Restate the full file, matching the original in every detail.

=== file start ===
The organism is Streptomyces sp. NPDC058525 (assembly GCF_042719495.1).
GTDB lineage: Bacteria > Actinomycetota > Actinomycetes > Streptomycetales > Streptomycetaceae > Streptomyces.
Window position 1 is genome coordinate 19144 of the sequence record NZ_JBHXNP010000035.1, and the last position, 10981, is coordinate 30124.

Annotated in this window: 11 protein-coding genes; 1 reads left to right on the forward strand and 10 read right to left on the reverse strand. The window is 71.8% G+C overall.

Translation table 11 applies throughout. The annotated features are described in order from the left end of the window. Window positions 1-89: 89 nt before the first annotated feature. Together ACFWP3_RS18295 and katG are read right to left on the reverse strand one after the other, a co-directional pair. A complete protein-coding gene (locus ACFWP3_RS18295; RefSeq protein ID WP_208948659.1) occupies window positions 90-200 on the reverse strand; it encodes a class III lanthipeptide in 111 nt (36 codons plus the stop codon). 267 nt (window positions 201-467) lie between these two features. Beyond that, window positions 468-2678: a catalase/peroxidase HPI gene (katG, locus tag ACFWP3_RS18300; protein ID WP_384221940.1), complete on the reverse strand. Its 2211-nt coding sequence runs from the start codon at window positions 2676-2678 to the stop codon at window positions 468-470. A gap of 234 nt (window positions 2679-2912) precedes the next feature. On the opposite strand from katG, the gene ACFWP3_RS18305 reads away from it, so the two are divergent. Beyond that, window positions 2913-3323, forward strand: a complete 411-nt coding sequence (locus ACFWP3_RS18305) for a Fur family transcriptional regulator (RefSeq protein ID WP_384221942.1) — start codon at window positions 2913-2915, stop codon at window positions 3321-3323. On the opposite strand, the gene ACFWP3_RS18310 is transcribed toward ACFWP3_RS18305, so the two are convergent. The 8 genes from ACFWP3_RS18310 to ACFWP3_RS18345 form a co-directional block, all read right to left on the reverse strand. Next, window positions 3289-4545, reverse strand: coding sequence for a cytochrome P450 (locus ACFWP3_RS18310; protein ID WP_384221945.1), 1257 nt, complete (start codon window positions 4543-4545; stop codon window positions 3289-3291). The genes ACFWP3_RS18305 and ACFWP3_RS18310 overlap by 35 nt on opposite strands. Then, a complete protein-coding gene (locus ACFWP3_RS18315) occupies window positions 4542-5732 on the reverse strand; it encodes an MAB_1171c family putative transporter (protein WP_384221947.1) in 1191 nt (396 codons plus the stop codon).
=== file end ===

The organism is Streptomyces sp. NPDC058525 (assembly GCF_042719495.1).
GTDB lineage: Bacteria > Actinomycetota > Actinomycetes > Streptomycetales > Streptomycetaceae > Streptomyces.
Window position 1 is genome coordinate 19144 of the sequence record NZ_JBHXNP010000035.1, and the last position, 10981, is coordinate 30124.

Annotated in this window: 11 protein-coding genes; 1 reads left to right on the forward strand and 10 read right to left on the reverse strand. The window is 71.8% G+C overall.

Translation table 11 applies throughout. The annotated features are described in order from the left end of the window. Window positions 1-89: 89 nt before the first annotated feature. Together ACFWP3_RS18295 and katG are read right to left on the reverse strand one after the other, a co-directional pair. A complete protein-coding gene (locus ACFWP3_RS18295; RefSeq protein ID WP_208948659.1) occupies window positions 90-200 on the reverse strand; it encodes a class III lanthipeptide in 111 nt (36 codons plus the stop codon). 267 nt (window positions 201-467) lie between these two features. Beyond that, window positions 468-2678: a catalase/peroxidase HPI gene (katG, locus tag ACFWP3_RS18300; protein ID WP_384221940.1), complete on the reverse strand. Its 2211-nt coding sequence runs from the start codon at window positions 2676-2678 to the stop codon at window positions 468-470. A gap of 234 nt (window positions 2679-2912) precedes the next feature. On the opposite strand from katG, the gene ACFWP3_RS18305 reads away from it, so the two are divergent. Beyond that, window positions 2913-3323, forward strand: a complete 411-nt coding sequence (locus ACFWP3_RS18305) for a Fur family transcriptional regulator (RefSeq protein ID WP_384221942.1) — start codon at window positions 2913-2915, stop codon at window positions 3321-3323. On the opposite strand, the gene ACFWP3_RS18310 is transcribed toward ACFWP3_RS18305, so the two are convergent. The 8 genes from ACFWP3_RS18310 to ACFWP3_RS18345 form a co-directional block, all read right to left on the reverse strand. Next, window positions 3289-4545, reverse strand: coding sequence for a cytochrome P450 (locus ACFWP3_RS18310; protein ID WP_384221945.1), 1257 nt, complete (start codon window positions 4543-4545; stop codon window positions 3289-3291). The genes ACFWP3_RS18305 and ACFWP3_RS18310 overlap by 35 nt on opposite strands. Then, a complete protein-coding gene (locus ACFWP3_RS18315) occupies window positions 4542-5732 on the reverse strand; it encodes an MAB_1171c family putative transporter (protein WP_384221947.1) in 1191 nt (396 codons plus the stop codon).